A captain and first officer for Pakistan International Airlines have been given notice and face an enquiry for following internatial law and their own airline's regulations regarding duty rest. According to the online version of The Nation linked above, Captain Murad Arbab and First Officer S Jamala operated a ten hour flight from Islambad to Manchester. On arrival, they were told to fly as passengers on a noon British Airways flight to London, and then pilot a flight from London to Karachi.
At that point, their own company's air safety manual mandated a 20 hour rest period before their next duty, and the BA flight was only 16 hours away, plus, if I'm reading the article correctly, reporting in time for the connecting flight and then operating the Karachi flight would put them over their legal duty day, not even counting the insufficient rest. They refused the assignment.
The article says that "management is bent upon making these pilots an example for others so that the safety violations are not pointed out."
While a 20 hour mandated rest seems long to me, that was what was prescribed in the company's safety manual and the pilots must, no matter what their dispatcher says, abide by it. I wish I could say that a company that chastises pilots for following the law and the company's own regulations was unheard of, but I've been there. We landed in the early am, told the dispatcher we were dutied out until ten the next morning and went to bed. There were two calls the next day before ten am. One was from dispatch asking us to do another flight that was not within our duty day and the other was from the chief pilot, giving hell for refusing a revenue flight. Both calls, being an interruption of the mandated rest period effectively reset our duty day start eight hours. I was acting captain on the flight but the other crew member a) was the one in a house that had a phone and b) had seniority, so he got the calls. When I found out about the browbeating, I wanted to call that chief pilot back and let it be known that as pilot-in-command I had logged and signed the duty time on the flight and said when we were again fit for duty, and anyone who had a problem with it should call me. I didn't, because I knew it would just bring more wrath upon the other pilot, for not keeping the new hire in line.
No, I wasn't there long.
That's not the way it's supposed to work. I chatted with an Air Canada captain whose entire flying schedule, of flights he had bid on and wanted to make, was messed up because a few minutes after parking at the gate, he released and reset the parking brake. I can't remember why. The onboard computers automatically recorded him parked the second time he set that brakes, which added those few minutes to his duty day, and set off a chain reaction through his whole schedule. That's how seriously a real national airline takes duty days.
But what do you do when your national airline is acting like a ma and pa bush operation? You complain to your union, like the Pakistani crew did (man, a union would have been nice in the bush), and hope that the airline backs down in the face of international scrutiny. So now the few hundred people that read this blog every day, know that PIA doesn't follow its own rules but that pilots Arbab and Jamala stand up for their own and their passengers' safety.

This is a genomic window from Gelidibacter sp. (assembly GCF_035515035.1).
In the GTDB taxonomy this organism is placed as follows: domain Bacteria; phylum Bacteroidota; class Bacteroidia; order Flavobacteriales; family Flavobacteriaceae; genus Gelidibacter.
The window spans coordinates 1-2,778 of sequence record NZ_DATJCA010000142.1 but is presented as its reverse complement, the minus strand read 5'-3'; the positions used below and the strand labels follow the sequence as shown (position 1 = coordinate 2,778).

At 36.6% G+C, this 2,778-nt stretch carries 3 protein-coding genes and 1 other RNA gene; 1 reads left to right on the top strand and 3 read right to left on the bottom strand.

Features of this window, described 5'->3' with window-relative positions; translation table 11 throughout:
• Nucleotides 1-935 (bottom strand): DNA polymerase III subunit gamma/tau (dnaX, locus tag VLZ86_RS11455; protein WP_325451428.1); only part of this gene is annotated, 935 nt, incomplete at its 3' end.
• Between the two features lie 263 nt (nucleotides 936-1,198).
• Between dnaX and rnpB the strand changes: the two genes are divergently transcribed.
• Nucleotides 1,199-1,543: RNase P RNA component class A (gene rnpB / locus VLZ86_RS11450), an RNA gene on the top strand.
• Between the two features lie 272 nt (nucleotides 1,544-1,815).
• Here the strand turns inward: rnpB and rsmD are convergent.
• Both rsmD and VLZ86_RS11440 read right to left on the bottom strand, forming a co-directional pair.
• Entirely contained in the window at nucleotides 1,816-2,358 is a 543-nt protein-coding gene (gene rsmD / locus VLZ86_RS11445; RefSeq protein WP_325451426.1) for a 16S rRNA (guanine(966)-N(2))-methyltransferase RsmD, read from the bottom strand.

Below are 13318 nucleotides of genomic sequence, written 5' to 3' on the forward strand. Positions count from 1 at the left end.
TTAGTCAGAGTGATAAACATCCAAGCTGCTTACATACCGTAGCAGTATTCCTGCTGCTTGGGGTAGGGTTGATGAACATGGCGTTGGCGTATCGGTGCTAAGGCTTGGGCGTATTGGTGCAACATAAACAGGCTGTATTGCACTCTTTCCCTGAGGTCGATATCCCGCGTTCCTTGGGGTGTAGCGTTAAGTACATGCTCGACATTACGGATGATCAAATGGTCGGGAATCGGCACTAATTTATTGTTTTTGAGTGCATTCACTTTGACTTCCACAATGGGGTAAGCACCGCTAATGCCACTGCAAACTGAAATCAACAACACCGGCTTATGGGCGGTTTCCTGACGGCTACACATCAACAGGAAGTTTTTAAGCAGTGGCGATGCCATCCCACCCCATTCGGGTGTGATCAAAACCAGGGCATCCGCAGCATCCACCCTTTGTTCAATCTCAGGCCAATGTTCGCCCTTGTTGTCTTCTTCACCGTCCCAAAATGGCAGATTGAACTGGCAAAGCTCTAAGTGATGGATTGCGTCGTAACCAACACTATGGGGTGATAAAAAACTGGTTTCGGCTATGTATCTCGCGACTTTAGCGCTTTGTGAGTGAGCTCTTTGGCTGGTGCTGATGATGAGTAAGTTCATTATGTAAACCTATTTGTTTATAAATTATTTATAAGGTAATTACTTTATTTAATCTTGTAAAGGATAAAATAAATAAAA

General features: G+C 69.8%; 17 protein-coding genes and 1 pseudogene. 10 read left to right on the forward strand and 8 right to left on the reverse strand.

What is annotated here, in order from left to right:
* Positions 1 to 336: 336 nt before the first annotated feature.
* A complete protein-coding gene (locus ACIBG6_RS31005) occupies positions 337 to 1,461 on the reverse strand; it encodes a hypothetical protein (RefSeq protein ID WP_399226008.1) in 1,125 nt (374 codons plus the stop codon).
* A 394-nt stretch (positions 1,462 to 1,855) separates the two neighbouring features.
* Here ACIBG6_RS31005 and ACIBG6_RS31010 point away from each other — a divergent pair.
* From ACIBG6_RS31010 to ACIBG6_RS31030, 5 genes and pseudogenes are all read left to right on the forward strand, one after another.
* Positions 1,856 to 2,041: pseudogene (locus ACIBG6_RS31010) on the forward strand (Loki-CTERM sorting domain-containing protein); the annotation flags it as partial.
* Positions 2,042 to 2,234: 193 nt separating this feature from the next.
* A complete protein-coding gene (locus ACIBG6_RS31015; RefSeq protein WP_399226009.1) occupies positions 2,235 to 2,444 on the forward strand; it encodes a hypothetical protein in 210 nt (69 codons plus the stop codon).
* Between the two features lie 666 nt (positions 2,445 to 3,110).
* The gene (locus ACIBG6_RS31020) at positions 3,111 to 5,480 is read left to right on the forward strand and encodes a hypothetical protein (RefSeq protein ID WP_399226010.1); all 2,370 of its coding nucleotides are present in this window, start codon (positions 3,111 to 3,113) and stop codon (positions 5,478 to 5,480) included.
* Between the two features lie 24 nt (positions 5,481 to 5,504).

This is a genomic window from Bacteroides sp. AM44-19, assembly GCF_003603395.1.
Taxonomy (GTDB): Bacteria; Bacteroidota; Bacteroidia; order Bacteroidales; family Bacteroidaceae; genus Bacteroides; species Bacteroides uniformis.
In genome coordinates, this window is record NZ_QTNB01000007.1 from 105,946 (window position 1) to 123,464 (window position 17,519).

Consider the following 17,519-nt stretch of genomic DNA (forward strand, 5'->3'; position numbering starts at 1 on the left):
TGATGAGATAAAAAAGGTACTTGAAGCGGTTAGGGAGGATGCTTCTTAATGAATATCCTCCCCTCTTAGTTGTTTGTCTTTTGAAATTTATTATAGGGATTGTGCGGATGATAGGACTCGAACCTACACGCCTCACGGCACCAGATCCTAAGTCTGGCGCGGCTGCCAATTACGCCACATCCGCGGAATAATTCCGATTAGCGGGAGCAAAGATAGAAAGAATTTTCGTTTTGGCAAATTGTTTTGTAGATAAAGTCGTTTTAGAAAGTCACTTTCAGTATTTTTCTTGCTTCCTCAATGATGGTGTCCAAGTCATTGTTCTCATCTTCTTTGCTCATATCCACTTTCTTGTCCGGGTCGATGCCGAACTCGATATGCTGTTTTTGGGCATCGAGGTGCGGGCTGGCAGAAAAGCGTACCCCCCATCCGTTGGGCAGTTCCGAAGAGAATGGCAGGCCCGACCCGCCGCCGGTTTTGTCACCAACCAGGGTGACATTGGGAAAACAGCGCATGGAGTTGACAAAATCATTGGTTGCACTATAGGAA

I applaud pilots (and people in general) who abide by the book. I would think that if something's in writing, your accusers would have no leg to stand on, but unfortunately the real world doesn't operate like that. It does not compute.
Every PIA flight begins with a prayer. They need all the help they can get.
However the mentality is fairly typical of that part of the world. Very strong rules and regulations on the books that give the appearance of safety, human rights etc. All of which are promptly ignored with absolute impunity if they get in the way.
And don't make the mistake of thinking that even at a "real" national airline, there aren't individuals and situations continually pressuring pilots into breaking the duty regs, one way or another.
I read this post and then a post from Captain Doug Morris at From the Flight Deck quite close together : http://www.fromtheflightdeckbook.com/2009/08/antigua-tapa-anu-turn.html
In that, he talks about a situation that brings up a Duty Day issue with his FO:
Passenegers are boarding and a datalink message appears. Maintenance states “Transport” mandated the oil filter must be changed prior to this flight instead of waiting until we return that night and it’s going to take 90 minutes. This is when you see who has any ounce of loyalty to the company and who operates to the minute. The senior F/O immediately starts checking his duty day. We are good for 13 hours with an extension up to two hours at our discretion. He’s on the phone to crew sked. He’s walking. A senior flight attendant bolts as well.
I am not quite sure if I am misreading, but is he saying that having company loyalty and obeying your mandated duty day are two different things?
Good question, Clayton. The key phrase in Captain Doug's post is "We are good for 13 hours with an extension up to two hours at our discretion." This is a company-specific operational duty day designed so that pilots can't be pressured to work beyond their limits, but that at the same time allows a crew that is not fatigued to get the job done without violating the law.
The company cannot require a pilot to work beyond 13 hours, nor penalize him for choosing not to, but the pilot doesn't have to pretend he's going to drop dead if he works for 14 hours instead.
So working 15 hours may be company loyalty. Working 15 hours and one minute is unlawful.
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